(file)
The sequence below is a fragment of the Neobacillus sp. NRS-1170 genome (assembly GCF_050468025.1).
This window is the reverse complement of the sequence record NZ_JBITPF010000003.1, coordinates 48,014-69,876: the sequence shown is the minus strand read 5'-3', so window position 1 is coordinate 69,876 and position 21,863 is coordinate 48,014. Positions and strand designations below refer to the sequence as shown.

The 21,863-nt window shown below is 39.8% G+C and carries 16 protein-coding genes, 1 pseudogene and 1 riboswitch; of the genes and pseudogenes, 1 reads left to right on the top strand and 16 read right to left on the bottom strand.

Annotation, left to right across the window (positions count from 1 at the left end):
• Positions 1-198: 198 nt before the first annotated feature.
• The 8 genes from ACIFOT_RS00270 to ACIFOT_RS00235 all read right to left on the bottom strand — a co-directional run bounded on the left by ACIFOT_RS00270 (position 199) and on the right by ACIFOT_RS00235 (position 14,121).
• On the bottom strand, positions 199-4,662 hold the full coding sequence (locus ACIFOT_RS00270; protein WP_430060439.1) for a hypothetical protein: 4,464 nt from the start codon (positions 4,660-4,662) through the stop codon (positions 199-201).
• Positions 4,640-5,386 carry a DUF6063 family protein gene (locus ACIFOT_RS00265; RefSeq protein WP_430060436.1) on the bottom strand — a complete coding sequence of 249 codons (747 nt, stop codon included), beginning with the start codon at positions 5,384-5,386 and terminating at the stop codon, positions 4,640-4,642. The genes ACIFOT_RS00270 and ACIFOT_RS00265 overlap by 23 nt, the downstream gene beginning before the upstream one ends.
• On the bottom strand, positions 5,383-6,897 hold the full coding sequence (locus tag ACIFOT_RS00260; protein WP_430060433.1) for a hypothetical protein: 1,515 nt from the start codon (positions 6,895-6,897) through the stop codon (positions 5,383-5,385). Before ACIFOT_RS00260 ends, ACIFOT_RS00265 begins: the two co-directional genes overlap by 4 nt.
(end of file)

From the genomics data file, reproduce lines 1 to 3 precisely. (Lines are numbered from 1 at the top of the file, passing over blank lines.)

The sequence below is a fragment of the Neobacillus sp. NRS-1170 genome (assembly GCF_050468025.1).
This window is the reverse complement of the sequence record NZ_JBITPF010000003.1, coordinates 48,014-69,876: the sequence shown is the minus strand read 5'-3', so window position 1 is coordinate 69,876 and position 21,863 is coordinate 48,014. Positions and strand designations below refer to the sequence as shown.

The 21,863-nt window shown below is 39.8% G+C and carries 16 protein-coding genes, 1 pseudogene and 1 riboswitch; of the genes and pseudogenes, 1 reads left to right on the top strand and 16 read right to left on the bottom strand.